Complete Poems, 1965-2020, by Michael Butterworth,

Review by Mack Hassler

I had just finished reading the 2023 collection of Clutch, which is published just at the edge of the UP, when this collection of poems by Michael Butterworth came in the mail from much farther distant but still with what I hear as deep resonance for what we are working with in our small region in trying to make a literature for and about the UP.  Both our own Splake and his champion Zoschke seem to bear similar literary genes to Butterworth, to the sense of the “Beat,” and to writing at the edges of the center of things; and I think these ideas can benefit from more discussion because they are driven by what our UP is all about and are vital to literature in general.  Besides as a reviewer, I like to write about this sort of work and feel lucky to be able to do so thanks to the UPPAA.

Many decades ago when I was beginning to work with literature seriously, I hosted a reading by the Beat Gary Snyder, who was and is a brilliant Reed College educated writer able to do whatever he wanted with words, read his poem on “being eaten by a bear.”  The verse was open breath, free verse, the speaker was enjoying the mastication.  It was Buddhist.  It was Beat. It was open breath expression.  I did not like it. Now this “Complete Poems” by Butterworth does the same thing.  He loves publishing.  His love “Sara” is an ordained Buddhist Priest.  He loves the Midlands (Manchester in particular and the Pennines) far from London.  He loves his mother, women in general, his family of several grandchildren.  All of this “eats him up” continually.  The Manchester Police, the loss of homes in the region, the sadness of women [I think the most effective poem in the collection is “The Mad Girl” with a huge tone of pathos].  In fact, the great Exhibition about his bad boy publishing business with David Britton that goes much beyond the New Wave nearly gets him put in prison by the Manchester police; but it is the City of Manchester where the Exhibit opens – it traveled also to Kent State just like Gary Snyder.   That Exhibit did not actually get eaten up either by the police nor by my conservative university.  But there was the risk.  And personally, having moved farther into my own life and writing, I loved it.

Nature seems more designed for police surveillance, for predation, for being eaten up than not—like my old friend Erasmus Darwin, who stays far from London in the Midlands in the Pennines and away from the famous Sam Johnson.  I think it is that distancing by Butterworth that this carefully constructed book maps for us,  I had known the map was there from his smaller pieces in Carter Kaplan’s Emanations and from the literary history of Moorcock and the New Wave.  Butterworth, also, has advised us often on independent publishing for Kaplan’s projects because Butterworth seems most interested in making something new in the world  This is what publishing is and what the risks are.  So the book has a huge autobiographical interest and structure as well as some nicely effective individual poems on what is at risk.  The whole is an open embrace of the flowing risk of time.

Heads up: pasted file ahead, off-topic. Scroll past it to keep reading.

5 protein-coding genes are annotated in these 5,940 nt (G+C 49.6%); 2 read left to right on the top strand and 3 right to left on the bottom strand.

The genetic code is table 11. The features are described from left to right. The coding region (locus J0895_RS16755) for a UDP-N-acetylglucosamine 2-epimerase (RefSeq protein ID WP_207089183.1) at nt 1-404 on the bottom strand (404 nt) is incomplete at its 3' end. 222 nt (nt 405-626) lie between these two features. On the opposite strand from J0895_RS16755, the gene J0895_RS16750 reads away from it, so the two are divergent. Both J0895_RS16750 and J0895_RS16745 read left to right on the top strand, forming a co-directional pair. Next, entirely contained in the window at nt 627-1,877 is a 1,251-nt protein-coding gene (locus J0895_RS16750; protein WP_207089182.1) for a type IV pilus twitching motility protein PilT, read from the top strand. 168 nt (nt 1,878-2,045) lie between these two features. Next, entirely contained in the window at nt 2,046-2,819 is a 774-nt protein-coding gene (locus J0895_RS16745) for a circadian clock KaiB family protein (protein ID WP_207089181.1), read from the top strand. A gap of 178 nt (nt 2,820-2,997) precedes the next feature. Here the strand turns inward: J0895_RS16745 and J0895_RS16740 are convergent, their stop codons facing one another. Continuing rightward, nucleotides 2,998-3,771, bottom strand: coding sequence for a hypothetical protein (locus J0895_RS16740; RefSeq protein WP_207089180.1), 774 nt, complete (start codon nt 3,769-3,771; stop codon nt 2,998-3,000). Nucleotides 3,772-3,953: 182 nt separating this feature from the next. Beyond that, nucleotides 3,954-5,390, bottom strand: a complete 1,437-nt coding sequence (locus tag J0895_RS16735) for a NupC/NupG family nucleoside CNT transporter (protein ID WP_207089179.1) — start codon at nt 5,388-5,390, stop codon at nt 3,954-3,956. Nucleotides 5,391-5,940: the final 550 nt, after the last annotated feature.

My favorite section is the one on the decade of the “nineties” that opens with a poem about trees: “These strange things called trees…./ Inevitably, like the rest of Nature/ They will succumb / To a grim determination.”  (p 141) Butterworth’s short poem is so different from the famous Victorian tree poem he riffs off of by Joyce Kilmer, who did not survive the Great War but who did write that huge statement of straight belief.  That fine little verse along with the longer Mad Girl poem I mention above are worth the price of this book.   Butterworth sums up a life and a branch of the Beat movement for us that ought to get a lot of notice here.  We can read him and think of Splake.  In fact,   I think many of us in the UP are a bunch of “Midnight Cowboys” in our work–poetic Hustlers in a cold and predatory environment.  (That film from 1969, which I think was the same year that Gary Snyder read at Kent, has a great Beat feel to it and is haunted with cold death.) Something to think about.  To conclude with a bad pun, maybe I am ready to go back to my Victorian roots.

Complete Poems, 1965-2020, by Michael Butterworth, edited by Jean-Paul L. Garnier
(Space Cowboy Books, Joshua Tree, CA, 2023),  193 pages, hardcover, n.p.

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